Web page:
An editor with an artistic personality and a logical bent

March 25, 2017

Since I was a little kid, I've known how to draw. I mainly enjoy drawing pictures of people and animals. My relatives and friends used to tell me that I should become an artist. So when it came time to enroll in college in the late 1970s, my original choice for a major was art. For practical reasons, I later switched my major to biology, but I have continued to pull out my pencils to draw whenever the urge occurs. You can see some of my artwork at:




Also in the late 70s, I began playing guitar. I was—and I remain—a huge fan of Waylon Jennings and the other rebellious, individualistic "outlaw" country singers, pickers, and writers of that era. (Two of the best, most thoughtful, most emotive country songwriters ever were Kris Kristofferson and Billy Joe Shaver, both from that time.) By the 1990s, I had formed my own country-rock band, with me on rhythm guitar and vocals. We had an engineer on lead guitar, a dock worker on bass and second vocals, and a cop on drums. We stayed together for several years, having a lot of fun playing mostly yard and house parties in the Joliet region. Divergent interests eventually took each of us in our own separate direction, but I still enjoy playing music on my own. And I have a YouTube channel just to showcase that part of my life:




At the same time I was singing "Folsom Prison Blues" and "Werewolves of London" (my two most popular performances among folks in the Joliet area), I was also building a successful career as a writer and editor. That career remains my main source of income to this day. Although most of my writing is educational and directly to-the-point in style, I find the manipulation of words and phrases and ideas to be a very creative endeavor—just as creative as drawing an interesting picture or performing a moving song.

All three of the pursuits that have dominated most of my life—drawing, music, and writing—are essentially artistic and creative endeavors. They are reflective of my personality—an artistic personality. Other artistic and aesthetic interests and inclinations of mine range from a spiritual enjoyment of nature and wildlife to a keen eye for female beauty and fashion to an intuitive sensibility for people's feelings and emotions.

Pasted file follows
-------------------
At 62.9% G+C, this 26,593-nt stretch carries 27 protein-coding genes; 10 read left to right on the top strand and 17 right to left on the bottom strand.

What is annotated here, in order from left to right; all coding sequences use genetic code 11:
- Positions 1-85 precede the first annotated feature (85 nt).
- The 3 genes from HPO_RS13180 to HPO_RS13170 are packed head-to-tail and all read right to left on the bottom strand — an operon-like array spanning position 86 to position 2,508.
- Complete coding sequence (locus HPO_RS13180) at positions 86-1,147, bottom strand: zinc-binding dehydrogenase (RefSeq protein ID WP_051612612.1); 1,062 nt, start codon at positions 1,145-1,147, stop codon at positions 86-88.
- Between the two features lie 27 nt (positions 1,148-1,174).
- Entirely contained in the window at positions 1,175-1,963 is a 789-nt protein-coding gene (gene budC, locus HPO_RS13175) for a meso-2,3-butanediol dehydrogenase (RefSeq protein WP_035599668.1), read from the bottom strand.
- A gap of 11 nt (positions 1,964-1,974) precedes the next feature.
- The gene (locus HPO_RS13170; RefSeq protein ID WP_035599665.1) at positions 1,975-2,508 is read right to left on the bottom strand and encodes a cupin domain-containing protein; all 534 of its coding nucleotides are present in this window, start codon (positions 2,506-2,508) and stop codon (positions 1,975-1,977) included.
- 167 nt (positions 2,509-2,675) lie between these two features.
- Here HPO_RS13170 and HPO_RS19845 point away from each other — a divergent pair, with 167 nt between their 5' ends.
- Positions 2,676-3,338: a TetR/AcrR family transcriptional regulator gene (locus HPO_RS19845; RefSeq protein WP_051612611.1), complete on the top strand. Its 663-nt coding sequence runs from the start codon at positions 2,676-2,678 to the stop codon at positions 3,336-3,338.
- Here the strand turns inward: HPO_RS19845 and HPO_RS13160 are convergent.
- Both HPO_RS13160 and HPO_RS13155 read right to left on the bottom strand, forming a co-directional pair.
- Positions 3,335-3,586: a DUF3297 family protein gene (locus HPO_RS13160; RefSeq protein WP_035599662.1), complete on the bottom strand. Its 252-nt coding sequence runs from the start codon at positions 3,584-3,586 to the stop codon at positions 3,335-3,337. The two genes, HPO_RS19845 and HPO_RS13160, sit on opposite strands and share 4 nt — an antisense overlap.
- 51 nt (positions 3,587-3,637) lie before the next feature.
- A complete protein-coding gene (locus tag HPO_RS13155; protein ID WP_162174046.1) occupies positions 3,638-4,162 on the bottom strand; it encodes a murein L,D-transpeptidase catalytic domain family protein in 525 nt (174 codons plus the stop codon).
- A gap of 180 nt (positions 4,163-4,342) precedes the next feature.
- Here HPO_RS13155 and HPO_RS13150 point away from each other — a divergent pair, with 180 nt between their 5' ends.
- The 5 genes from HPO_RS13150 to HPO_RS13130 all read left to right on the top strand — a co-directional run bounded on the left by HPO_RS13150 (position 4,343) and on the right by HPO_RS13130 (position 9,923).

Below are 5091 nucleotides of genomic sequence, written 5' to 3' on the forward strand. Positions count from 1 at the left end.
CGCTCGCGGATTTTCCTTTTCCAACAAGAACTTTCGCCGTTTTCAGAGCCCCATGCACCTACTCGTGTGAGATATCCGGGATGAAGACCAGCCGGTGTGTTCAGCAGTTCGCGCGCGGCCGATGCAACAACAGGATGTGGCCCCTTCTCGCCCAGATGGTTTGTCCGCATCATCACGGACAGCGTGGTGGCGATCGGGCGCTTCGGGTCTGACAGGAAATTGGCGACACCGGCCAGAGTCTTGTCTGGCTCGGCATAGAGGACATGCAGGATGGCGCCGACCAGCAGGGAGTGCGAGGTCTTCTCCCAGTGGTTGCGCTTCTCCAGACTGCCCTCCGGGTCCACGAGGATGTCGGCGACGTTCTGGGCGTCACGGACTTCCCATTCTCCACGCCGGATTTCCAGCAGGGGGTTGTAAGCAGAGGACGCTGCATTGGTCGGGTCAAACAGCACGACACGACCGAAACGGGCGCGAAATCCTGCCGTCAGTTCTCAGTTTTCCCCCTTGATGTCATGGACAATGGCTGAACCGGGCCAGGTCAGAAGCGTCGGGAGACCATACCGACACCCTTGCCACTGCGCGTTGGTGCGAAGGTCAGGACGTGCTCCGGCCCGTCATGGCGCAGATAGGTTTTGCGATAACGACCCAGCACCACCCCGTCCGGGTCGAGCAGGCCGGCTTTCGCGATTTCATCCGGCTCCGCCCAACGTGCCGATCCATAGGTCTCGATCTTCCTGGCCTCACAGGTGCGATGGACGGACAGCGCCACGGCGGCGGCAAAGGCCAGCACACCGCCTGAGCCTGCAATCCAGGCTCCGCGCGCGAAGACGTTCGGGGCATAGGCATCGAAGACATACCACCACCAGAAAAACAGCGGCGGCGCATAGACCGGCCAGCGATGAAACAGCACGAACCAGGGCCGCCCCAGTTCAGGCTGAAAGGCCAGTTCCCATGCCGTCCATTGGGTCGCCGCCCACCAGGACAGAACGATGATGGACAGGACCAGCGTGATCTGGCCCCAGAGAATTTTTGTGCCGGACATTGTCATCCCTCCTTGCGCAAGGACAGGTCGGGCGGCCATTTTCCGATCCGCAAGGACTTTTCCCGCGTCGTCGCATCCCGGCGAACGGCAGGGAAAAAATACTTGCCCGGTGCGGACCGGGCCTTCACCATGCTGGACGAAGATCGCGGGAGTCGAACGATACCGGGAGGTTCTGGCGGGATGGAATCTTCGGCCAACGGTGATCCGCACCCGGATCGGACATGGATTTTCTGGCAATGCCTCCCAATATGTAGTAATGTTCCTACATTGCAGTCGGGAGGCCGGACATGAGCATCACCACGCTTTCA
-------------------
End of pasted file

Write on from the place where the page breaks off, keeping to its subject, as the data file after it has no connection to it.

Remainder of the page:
This is not to say that I don't also have a logical strain to my thought processes. After all, I would never have pursued my scientific interests without that logical side to my brain. Perhaps I'm somewhat like the Vulcan/human hybrid—forever torn between my logical and emotional tendencies. However, unlike Mr. Spock, I enjoy frequently indulging my emotions and impulses, though I always return to the cognitive, intellectual pillar that keeps me steady. I realize that there is great value to be found in pursuing both aspects to my personality.

I believe that my basic artistic nature helps me to be a better editor of other writers' material, because it helps me better relate to and understand the inner feelings that they are trying to express through their writing. My intuitive side allows me to understand and capture the intent of their ideas and thoughts (even when that intent is obscured by bad writing), while my logical nature allows me to structure those ideas and thoughts into a coherent and accurate text that can be easily understood by the reader.

It seems to me that my artistic yet logical personality makes for the perfect editor of scientific, medical, and educational material. That type of material calls for an editor who understands the technical aspects of the subject matter, which I do. But the writer also wants someone who can understand his or her highly individualized and personalized intent, in case his or her lack of writing skills masks that intent. The writer doesn't want or need a purely logical, science-oriented mind in the editor. Nor does the writer want or need a heavily artsy type of editor. Rather, what is most advantageous is an editor who can put both—actually all—sides of his brain and personality to work to ensure that the writer's desires are properly and fully represented in the text.

Because I am fully in touch with who I am as a whole individual, I can help you fully express yourself as the complete, well-rounded person you want to present to the world.

Being a good writer basically means expressing and presenting yourself in an honest and holistic way to the reader. Be yourself, but the best possible yourself. Let your artistic side illuminate your logical side, and vice versa. A good editor will help a writer accomplish those things and achieve his or her goals.

Drawing, playing music, writing, editing, interacting, collaborating, and communicating are all aspects of my art.